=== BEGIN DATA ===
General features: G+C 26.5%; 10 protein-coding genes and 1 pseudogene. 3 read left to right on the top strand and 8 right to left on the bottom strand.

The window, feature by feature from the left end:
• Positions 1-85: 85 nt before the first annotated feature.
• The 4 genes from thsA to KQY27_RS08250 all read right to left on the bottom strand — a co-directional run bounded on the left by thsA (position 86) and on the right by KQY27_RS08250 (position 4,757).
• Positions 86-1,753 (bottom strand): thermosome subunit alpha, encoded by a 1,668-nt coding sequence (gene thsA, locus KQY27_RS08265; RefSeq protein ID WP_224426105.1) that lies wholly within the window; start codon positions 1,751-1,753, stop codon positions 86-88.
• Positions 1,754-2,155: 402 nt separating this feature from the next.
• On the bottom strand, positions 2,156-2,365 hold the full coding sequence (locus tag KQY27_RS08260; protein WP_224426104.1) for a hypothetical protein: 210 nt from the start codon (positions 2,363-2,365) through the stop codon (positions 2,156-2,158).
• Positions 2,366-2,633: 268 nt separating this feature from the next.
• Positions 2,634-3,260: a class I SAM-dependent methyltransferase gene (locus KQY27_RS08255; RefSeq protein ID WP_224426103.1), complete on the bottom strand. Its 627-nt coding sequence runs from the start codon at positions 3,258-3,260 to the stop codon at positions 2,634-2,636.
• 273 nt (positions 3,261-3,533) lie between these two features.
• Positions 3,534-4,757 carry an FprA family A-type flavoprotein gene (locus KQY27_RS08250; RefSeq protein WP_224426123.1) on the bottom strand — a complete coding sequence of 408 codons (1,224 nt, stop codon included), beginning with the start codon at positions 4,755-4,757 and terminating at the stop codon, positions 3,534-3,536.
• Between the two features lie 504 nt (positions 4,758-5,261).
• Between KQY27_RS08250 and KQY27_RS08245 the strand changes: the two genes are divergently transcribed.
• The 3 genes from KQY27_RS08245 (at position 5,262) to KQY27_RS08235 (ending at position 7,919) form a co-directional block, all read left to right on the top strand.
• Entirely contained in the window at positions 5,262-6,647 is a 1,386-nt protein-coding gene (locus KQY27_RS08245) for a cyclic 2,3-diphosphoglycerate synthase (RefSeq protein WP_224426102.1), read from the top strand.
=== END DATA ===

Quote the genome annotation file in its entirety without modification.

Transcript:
General features: G+C 26.5%; 10 protein-coding genes and 1 pseudogene. 3 read left to right on the top strand and 8 right to left on the bottom strand.

The window, feature by feature from the left end:
• Positions 1-85: 85 nt before the first annotated feature.
• The 4 genes from thsA to KQY27_RS08250 all read right to left on the bottom strand — a co-directional run bounded on the left by thsA (position 86) and on the right by KQY27_RS08250 (position 4,757).
• Positions 86-1,753 (bottom strand): thermosome subunit alpha, encoded by a 1,668-nt coding sequence (gene thsA, locus KQY27_RS08265; RefSeq protein ID WP_224426105.1) that lies wholly within the window; start codon positions 1,751-1,753, stop codon positions 86-88.
• Positions 1,754-2,155: 402 nt separating this feature from the next.
• On the bottom strand, positions 2,156-2,365 hold the full coding sequence (locus tag KQY27_RS08260; protein WP_224426104.1) for a hypothetical protein: 210 nt from the start codon (positions 2,363-2,365) through the stop codon (positions 2,156-2,158).
• Positions 2,366-2,633: 268 nt separating this feature from the next.
• Positions 2,634-3,260: a class I SAM-dependent methyltransferase gene (locus KQY27_RS08255; RefSeq protein ID WP_224426103.1), complete on the bottom strand. Its 627-nt coding sequence runs from the start codon at positions 3,258-3,260 to the stop codon at positions 2,634-2,636.
• 273 nt (positions 3,261-3,533) lie between these two features.
• Positions 3,534-4,757 carry an FprA family A-type flavoprotein gene (locus KQY27_RS08250; RefSeq protein WP_224426123.1) on the bottom strand — a complete coding sequence of 408 codons (1,224 nt, stop codon included), beginning with the start codon at positions 4,755-4,757 and terminating at the stop codon, positions 3,534-3,536.
• Between the two features lie 504 nt (positions 4,758-5,261).
• Between KQY27_RS08250 and KQY27_RS08245 the strand changes: the two genes are divergently transcribed.
• The 3 genes from KQY27_RS08245 (at position 5,262) to KQY27_RS08235 (ending at position 7,919) form a co-directional block, all read left to right on the top strand.
• Entirely contained in the window at positions 5,262-6,647 is a 1,386-nt protein-coding gene (locus KQY27_RS08245) for a cyclic 2,3-diphosphoglycerate synthase (RefSeq protein WP_224426102.1), read from the top strand.